Again, specific and short is key here.
You note which ones you’ll use at each stage of the customer journey. This helps you look at touchpoints across the whole journey, and how they need to work together.
E-Commerce Customer Journey - case study set-up
With those in mind, let’s now introduce our (made-up) e-Commerce business, whose customer journey we’re going to map.
It’s called the Sydney Pineapple Pizza Company, a pizza delivery business in Sydney’s Eastern Suburbs.
Pizza delivery is a relatively low involvement / low informational need purchase. (see our sales copy article for more on these terms). Customer decisions and actions at each stage are likely to be fast and not take much thought.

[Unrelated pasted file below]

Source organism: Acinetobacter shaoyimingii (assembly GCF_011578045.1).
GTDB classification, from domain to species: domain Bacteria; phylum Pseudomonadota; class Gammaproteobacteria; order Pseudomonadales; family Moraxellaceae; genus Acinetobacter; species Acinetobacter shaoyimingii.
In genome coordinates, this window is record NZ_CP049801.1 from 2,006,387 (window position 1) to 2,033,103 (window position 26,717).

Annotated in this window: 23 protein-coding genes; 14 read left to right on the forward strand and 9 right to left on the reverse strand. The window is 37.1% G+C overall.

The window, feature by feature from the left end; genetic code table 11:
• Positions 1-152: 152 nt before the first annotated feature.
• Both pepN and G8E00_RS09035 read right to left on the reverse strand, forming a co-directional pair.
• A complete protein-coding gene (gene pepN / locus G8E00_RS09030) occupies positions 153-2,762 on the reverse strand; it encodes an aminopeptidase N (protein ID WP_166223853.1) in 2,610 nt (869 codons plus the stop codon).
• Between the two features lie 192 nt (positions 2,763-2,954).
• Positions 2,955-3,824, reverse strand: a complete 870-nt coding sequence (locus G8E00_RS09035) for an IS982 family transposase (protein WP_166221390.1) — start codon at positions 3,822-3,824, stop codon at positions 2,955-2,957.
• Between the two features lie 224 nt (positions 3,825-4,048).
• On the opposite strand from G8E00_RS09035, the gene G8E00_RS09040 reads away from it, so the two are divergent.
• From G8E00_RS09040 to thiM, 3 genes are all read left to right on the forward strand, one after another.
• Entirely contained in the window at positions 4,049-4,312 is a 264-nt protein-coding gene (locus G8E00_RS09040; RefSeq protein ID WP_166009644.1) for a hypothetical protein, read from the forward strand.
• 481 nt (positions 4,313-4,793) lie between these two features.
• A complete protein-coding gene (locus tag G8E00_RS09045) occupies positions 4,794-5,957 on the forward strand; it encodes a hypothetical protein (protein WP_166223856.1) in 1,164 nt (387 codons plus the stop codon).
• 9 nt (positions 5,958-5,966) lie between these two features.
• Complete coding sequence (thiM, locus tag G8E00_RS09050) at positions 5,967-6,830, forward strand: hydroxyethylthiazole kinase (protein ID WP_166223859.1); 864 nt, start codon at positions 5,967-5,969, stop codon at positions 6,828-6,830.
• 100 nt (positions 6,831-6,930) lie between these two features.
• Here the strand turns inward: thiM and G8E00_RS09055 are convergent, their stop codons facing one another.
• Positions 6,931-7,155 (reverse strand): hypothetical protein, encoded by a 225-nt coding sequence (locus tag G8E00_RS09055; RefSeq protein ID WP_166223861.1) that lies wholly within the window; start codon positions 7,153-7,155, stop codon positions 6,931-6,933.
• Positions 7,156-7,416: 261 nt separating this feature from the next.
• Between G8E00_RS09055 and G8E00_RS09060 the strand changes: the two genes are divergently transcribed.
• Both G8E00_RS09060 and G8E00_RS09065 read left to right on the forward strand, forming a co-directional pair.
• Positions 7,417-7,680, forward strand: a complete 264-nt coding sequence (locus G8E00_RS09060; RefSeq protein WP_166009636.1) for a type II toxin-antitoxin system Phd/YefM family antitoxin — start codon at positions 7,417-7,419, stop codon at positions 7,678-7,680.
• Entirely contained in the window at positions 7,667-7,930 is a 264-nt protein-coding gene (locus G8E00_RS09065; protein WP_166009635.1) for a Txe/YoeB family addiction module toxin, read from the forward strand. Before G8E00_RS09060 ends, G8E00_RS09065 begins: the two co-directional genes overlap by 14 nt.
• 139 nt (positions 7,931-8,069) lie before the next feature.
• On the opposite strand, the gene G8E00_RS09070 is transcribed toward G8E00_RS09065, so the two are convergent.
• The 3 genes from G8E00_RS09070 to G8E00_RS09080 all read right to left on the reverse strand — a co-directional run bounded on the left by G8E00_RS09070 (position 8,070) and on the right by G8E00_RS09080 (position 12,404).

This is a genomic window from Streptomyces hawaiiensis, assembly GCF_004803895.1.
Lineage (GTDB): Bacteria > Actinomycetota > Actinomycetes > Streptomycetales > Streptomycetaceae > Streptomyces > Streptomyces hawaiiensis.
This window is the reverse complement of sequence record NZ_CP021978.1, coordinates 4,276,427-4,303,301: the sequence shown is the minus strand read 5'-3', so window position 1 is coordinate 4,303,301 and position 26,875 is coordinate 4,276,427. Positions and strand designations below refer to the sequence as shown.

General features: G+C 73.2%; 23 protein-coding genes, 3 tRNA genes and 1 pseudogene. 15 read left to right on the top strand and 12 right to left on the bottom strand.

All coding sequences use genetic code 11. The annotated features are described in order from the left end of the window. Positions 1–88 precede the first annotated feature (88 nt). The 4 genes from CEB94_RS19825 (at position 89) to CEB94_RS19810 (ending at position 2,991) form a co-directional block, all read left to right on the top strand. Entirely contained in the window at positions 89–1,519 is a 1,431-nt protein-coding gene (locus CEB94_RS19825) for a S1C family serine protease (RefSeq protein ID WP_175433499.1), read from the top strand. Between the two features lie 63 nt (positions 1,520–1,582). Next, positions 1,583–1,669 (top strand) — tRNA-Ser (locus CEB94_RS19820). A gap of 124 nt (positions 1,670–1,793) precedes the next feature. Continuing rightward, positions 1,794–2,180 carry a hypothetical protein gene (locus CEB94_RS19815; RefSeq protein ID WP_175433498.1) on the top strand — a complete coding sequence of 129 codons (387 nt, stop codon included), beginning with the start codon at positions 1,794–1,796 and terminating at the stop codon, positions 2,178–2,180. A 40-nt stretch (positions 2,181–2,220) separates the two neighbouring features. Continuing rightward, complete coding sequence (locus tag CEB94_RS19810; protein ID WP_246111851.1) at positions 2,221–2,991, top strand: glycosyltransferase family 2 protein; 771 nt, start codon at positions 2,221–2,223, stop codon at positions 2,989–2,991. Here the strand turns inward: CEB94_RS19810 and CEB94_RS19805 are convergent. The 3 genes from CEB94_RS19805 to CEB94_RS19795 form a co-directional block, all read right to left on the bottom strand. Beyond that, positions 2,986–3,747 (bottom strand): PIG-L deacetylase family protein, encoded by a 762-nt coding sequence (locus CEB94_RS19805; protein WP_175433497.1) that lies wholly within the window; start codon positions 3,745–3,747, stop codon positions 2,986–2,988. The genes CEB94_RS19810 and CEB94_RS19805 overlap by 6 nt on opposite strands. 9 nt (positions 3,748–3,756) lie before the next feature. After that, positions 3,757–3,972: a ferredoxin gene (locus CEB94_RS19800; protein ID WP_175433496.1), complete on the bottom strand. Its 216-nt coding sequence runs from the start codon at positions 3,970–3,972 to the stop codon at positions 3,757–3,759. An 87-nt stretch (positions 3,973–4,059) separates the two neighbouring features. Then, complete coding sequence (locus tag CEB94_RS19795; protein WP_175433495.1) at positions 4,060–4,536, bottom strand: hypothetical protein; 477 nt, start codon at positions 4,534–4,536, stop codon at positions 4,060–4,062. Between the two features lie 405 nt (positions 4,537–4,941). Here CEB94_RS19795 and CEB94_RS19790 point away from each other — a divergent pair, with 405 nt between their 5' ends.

However, when doing an e-Commerce customer journey map, it’s usually worth imagining it’s the journey of your fussiest customer. The one with the most questions. That way you capture every possible need, pain point and touchpoint. You can always cut or merge areas later. That’s better than starting too high level and missing an important customer insight.
E-Commerce customer journey - getting started
To set the scene, imagine we’ve just started as the manager and we’ve run a workshop. We brainstormed ideas about the customer journey. Those came from different sources. Insights from our market research. Customer feedback. We also used what we know from areas like behavioural science and design psychology.
From that, we can assume :-
Let’s look at how we’d map these ideas i.e. needs, pain points, online and offline touchpoints to the relevant areas of the customer journey.
E-Commerce customer journey - Spark my interest
The first job in the e-Commerce customer journey is to spark their interest.